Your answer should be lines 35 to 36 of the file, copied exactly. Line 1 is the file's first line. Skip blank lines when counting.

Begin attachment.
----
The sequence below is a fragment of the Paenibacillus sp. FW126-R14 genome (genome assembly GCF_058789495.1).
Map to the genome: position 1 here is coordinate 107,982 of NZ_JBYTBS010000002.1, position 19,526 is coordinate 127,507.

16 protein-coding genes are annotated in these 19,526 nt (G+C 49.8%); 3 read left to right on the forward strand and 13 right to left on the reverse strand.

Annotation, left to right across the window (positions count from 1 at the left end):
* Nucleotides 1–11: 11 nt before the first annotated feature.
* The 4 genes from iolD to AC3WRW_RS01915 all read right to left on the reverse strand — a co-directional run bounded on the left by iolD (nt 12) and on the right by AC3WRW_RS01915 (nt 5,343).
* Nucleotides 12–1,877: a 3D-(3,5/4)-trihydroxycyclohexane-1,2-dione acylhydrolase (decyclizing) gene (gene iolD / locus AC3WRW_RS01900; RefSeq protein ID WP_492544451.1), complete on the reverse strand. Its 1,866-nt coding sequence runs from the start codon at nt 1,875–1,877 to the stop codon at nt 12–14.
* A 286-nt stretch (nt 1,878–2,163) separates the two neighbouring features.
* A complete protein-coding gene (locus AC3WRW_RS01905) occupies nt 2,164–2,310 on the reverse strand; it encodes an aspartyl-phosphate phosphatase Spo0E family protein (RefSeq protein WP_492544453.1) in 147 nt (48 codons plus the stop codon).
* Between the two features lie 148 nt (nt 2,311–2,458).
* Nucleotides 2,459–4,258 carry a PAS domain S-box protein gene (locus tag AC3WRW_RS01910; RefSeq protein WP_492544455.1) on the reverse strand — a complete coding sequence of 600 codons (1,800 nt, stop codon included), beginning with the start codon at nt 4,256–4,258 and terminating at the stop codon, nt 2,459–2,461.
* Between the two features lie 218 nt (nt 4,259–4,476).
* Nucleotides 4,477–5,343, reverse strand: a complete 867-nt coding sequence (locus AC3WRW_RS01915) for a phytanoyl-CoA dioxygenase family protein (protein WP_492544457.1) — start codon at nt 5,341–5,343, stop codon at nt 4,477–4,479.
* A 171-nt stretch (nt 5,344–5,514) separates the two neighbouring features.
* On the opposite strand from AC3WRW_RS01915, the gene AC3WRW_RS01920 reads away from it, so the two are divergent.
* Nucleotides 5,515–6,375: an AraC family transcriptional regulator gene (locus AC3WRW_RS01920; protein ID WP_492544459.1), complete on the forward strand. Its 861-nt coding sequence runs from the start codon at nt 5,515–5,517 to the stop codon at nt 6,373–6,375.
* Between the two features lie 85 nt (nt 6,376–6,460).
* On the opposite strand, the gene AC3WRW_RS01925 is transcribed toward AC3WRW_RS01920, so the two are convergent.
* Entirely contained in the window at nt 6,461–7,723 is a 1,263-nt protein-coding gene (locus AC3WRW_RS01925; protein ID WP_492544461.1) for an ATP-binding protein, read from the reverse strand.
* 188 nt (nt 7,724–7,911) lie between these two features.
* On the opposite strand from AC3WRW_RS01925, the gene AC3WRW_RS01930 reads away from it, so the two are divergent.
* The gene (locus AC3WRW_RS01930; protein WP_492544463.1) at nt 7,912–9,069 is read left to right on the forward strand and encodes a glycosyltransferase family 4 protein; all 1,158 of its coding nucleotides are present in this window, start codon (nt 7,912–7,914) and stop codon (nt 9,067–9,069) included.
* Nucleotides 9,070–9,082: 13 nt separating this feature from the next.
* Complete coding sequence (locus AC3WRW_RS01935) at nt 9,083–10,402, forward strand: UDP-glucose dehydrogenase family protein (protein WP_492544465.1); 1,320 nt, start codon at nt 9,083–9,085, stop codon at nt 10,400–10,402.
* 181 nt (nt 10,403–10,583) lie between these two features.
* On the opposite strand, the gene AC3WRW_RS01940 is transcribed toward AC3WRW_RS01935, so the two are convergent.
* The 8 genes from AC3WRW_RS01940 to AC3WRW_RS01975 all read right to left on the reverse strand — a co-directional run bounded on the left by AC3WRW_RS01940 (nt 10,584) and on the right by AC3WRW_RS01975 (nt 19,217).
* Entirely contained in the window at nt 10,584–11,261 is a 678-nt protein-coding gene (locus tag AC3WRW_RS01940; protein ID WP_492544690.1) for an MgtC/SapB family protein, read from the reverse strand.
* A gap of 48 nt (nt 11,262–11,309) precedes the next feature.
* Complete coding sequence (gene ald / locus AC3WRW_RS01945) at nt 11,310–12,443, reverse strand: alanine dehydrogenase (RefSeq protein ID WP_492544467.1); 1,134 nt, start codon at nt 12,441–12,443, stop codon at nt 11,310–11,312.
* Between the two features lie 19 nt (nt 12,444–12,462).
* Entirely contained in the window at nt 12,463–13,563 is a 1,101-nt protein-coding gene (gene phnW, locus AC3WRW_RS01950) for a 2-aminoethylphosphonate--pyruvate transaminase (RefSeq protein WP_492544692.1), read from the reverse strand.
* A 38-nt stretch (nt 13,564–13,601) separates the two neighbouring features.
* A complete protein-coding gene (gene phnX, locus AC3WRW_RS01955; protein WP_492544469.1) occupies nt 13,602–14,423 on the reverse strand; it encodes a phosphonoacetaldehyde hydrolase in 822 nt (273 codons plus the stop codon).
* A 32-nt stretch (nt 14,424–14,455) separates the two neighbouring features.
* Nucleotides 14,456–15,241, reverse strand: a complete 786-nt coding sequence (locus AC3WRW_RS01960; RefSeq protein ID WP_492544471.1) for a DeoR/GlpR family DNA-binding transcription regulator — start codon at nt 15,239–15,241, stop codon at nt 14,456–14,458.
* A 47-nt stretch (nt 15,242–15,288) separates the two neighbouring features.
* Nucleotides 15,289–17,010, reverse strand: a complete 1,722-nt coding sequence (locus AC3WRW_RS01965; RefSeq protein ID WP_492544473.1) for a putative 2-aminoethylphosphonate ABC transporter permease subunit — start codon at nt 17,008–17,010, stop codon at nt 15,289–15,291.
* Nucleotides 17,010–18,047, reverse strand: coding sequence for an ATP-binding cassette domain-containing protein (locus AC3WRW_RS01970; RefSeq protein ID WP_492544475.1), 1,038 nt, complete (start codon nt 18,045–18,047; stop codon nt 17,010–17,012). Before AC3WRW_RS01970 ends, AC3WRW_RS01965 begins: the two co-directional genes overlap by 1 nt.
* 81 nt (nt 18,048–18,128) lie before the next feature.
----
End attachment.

* A 32-nt stretch (nt 14,424–14,455) separates the two neighbouring features.
* Nucleotides 14,456–15,241, reverse strand: a complete 786-nt coding sequence (locus AC3WRW_RS01960; RefSeq protein ID WP_492544471.1) for a DeoR/GlpR family DNA-binding transcription regulator — start codon at nt 15,239–15,241, stop codon at nt 14,456–14,458.